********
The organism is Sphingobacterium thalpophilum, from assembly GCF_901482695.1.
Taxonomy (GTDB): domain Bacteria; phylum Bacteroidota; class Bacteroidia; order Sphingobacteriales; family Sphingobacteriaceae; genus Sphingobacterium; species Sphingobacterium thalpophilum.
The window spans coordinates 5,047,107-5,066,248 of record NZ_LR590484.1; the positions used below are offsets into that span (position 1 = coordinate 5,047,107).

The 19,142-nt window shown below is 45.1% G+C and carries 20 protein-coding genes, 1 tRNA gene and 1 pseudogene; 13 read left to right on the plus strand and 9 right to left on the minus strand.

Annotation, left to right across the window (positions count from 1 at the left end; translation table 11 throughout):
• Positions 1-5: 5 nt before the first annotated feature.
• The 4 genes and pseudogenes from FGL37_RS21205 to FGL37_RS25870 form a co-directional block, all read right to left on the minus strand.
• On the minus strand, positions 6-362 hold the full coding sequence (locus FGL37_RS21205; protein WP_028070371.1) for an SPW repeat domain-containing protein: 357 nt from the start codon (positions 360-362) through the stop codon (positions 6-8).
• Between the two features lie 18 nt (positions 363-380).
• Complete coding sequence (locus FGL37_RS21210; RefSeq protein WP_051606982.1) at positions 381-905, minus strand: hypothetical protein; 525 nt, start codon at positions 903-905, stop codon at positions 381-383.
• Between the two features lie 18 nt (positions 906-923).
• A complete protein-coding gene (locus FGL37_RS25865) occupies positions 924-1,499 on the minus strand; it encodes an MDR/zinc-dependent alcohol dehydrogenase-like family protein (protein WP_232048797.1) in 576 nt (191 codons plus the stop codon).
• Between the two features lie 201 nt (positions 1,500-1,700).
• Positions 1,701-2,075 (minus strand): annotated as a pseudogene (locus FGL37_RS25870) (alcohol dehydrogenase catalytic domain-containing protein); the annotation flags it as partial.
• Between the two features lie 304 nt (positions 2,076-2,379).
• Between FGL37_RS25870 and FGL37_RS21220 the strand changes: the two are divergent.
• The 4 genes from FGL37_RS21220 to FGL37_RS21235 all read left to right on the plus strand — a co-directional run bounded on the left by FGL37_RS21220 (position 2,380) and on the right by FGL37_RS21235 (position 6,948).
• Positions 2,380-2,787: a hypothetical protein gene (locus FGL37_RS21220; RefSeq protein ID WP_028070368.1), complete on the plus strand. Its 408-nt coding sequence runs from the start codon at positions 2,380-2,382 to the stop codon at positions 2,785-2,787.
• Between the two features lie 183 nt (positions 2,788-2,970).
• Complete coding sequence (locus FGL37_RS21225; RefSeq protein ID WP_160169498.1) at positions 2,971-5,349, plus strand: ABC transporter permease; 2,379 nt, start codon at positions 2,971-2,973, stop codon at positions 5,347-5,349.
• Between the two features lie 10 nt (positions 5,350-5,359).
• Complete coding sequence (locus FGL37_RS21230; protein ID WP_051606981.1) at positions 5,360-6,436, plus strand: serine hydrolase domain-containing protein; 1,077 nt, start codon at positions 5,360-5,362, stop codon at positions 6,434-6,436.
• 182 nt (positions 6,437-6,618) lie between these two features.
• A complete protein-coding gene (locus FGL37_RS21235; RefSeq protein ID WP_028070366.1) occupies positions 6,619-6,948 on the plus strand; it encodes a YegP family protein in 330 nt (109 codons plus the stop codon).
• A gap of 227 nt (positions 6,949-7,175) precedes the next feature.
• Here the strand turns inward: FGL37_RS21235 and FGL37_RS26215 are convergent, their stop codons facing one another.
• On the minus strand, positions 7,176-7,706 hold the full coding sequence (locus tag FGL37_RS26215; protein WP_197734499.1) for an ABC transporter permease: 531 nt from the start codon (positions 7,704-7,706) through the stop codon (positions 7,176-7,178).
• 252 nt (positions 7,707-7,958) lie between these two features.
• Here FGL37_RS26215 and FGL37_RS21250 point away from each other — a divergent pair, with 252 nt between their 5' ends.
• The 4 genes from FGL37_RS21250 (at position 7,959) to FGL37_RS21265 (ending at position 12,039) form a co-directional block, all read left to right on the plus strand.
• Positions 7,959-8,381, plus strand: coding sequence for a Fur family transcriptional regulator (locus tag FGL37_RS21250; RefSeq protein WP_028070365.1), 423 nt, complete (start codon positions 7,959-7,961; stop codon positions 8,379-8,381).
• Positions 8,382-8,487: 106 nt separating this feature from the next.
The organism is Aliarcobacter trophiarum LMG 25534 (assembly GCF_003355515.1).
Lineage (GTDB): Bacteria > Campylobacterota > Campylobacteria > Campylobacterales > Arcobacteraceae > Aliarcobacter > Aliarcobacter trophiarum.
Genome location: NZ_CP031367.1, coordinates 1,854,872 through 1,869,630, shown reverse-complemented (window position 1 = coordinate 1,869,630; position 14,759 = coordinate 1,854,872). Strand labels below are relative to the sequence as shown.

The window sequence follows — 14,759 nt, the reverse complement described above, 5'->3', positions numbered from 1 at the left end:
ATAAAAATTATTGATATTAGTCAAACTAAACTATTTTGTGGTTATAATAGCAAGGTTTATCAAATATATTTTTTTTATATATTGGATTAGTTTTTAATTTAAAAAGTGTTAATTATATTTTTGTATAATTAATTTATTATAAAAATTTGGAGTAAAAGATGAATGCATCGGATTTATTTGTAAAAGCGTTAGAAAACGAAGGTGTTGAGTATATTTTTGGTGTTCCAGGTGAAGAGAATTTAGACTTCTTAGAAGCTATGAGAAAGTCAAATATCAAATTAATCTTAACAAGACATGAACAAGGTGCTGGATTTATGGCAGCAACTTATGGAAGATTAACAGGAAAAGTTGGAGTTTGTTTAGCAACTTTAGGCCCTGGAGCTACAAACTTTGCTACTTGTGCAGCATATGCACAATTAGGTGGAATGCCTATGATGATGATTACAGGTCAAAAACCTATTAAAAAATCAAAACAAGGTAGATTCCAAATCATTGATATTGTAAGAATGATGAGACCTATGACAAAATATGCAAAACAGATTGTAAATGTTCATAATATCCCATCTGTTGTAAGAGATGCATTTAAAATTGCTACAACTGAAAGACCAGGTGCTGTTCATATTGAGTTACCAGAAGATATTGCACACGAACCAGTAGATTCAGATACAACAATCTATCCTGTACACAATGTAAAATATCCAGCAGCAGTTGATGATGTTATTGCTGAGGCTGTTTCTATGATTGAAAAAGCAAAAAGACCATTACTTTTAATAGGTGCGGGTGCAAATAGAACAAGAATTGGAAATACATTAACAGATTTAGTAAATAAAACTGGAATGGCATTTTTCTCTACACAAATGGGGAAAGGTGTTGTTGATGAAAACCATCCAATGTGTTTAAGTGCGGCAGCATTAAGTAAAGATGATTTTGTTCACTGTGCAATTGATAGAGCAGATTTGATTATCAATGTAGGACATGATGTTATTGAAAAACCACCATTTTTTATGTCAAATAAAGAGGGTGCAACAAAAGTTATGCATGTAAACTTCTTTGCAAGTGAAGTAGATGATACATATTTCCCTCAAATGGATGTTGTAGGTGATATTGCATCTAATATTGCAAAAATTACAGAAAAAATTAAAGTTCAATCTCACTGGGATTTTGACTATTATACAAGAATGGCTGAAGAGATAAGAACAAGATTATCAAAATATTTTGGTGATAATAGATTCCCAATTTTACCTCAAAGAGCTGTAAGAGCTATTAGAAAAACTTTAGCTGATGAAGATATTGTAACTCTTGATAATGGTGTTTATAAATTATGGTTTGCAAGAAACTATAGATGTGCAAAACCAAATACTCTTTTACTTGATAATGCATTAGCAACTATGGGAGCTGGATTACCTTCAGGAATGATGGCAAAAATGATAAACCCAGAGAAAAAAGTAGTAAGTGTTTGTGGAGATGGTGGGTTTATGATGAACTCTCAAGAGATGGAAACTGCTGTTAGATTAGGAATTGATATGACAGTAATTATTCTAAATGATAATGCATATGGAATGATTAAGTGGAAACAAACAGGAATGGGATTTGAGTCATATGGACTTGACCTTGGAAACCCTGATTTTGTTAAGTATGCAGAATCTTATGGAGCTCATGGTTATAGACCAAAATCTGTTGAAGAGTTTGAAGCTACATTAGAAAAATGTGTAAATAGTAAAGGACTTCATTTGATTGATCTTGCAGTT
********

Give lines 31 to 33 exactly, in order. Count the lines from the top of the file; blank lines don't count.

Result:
• Positions 7,959-8,381, plus strand: coding sequence for a Fur family transcriptional regulator (locus tag FGL37_RS21250; RefSeq protein WP_028070365.1), 423 nt, complete (start codon positions 7,959-7,961; stop codon positions 8,379-8,381).
• Positions 8,382-8,487: 106 nt separating this feature from the next.
The organism is Aliarcobacter trophiarum LMG 25534 (assembly GCF_003355515.1).